complete a very pretty picture , and one which
the boys evidently appreciate.
The trouble at South Omaha somewhat In
terfered with tlia work of preparing the
grounds , and most of Jt had to bo done yes
terday , but a small army of men has been
at work , and a wonderful transformation has
been effected. The Lincoln and Salt Lake
car line has doubled Us service and Is hand
ling the travel In a satisfactory manner ,
while the steamer , "Tho City of Lincoln , "
elves the. visitors to the camp and the soldiers
who wish to visit the city a Pleas > ant ride
across the lako.
A delightful breeze was blowing all day
and many of the newcomers enjojcd their
first ride In a sail boat. A coupb of the
companies had Just come from South Omaha
and they appeared to take a good deal of
satisfaction In getting rid of tlio dust and
odors of that city with a plunge In the cool
COMPANinS ON THE GROUND.
The companies which had been assigned
to quarters nt C o'clock last night are as
follows. C of the Second , Nebraska City ,
with 47 men ; K of Schuylor , with 43 men ;
I of Stromsburg , with 43 men ; G of Omaha
the Omaha Gu.nds with 35 men , the Gat-
ling section being still at South Omaha , all
of the Second regiment , A of York , with 40
men , and nine men In the signal carps. In
cluding four men on bicycles ; I of Bennett ,
with 38 men ; D of Lincoln , with 42 men ;
O of Geneva , with 47 men ; I" of Junlata ,
with 3G men ; 1) ) of Fnllerton , with 34 men ,
who were on duty In South Omaha until
tlmo to take the train for the camp ; L of
Omaha Thurston Ulllos with 05 men , II of
Nelson , with CO men , all of the First. Com
pany II of the Second of Talrbury , the hold
ers of the cup , and three other companies ,
arrived later In tha evening nnd they , with
the cavalry troop , make the total now hero
sixteen companies , besides the staff odlcors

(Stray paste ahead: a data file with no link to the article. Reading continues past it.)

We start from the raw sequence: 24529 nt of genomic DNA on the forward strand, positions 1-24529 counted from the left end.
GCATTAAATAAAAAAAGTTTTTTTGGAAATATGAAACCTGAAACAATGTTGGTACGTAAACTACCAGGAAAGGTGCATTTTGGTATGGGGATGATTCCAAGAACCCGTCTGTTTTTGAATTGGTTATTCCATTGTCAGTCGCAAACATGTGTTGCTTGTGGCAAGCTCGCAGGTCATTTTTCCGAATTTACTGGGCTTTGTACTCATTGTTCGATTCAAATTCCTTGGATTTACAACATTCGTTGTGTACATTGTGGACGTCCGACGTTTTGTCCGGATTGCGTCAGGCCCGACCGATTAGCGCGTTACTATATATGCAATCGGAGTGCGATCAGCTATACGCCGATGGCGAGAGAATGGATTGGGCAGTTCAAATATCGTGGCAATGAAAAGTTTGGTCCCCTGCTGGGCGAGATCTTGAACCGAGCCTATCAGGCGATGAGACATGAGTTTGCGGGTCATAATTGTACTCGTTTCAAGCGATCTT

and camp followers.
The regular work of the encampment began
yesterday morning with the guard mount , and
from now on the greater part of the field
exercises will look more HUe work than play ,
especially to those who are attending their
first encampment. The first meal taken on
the grounds was at noon yesterday , and as
the commissary department was In an em
bryonic condition the rations constated of
dry bread and canned b'ef. but It was all
taken as n part of soldier life , anil everybody
was good natured about It Today the boya
were given regulation faro , oven to the
beans. Thtro have been comparatively few
visitors so far , but the stream of biggago
and express wagons to and from the city
has been a continuous one.
Two objects of Interest were on vlovv
today. The first was the big silver trophy
proudly carried by Knlrbury men as n token
that they have grounds for their pretensions
to being the crock company of the state ,
and the second , which was seen by only a
privileged few , Is a very handsome gold
medal which will bo presented to the best
drilled man In the brigade , and there are a
good many men who have made up their
minds that thsy will wear It. Several of
the officers and men have their wives and
families here , and thus additional Interest
Is given to the gathering.
OAVALHYMUN MAKE THKIU MAIUC.
Ono of the events of yesterday was ths
arrival of the cavalry troop from MHfrd >
The company Is mnJo up of men who got
their hard muscles and bronzed faces vvhllo
following the plow and harrow , but they
are every Inch soldiers , and ccmu to the encampment -
campment fcr work and a very llttlo play.
They marched to the camp at an early hour
in the morning with one wigon and an
ambulance , und In about ten minutes after
bo Inn assigned to their quarters they had
their tents up and the horses'picketed. No
troop of old campaigners could have done
quicker or better work. Troop A was or
ganized on July 22 , 1887. It has never
aeon actual service , but la proud of the fact
that It U ulvvnya ready. It win called Into
quarters during the Indian troubles , but
wllllo awaiting orders the wtr came to an
end. At cue time the trcop owned an
armory valued at | C,000. Thl * wai de
stroyed by fire In 1891 , when all the equip *
ago wn 0.01 troy od except the colon cf the
troop , hlch were presented to tlttm IT the
ladles of Mllford. An explosion blew these
out of one "Mo of the building , while Cap
tain Culver , who went In to rcscuo some mem
ber * H the company nappotcd to be In dan
ger , was sent flying out the other , receiv
ing serious and almost fatal Injuries , The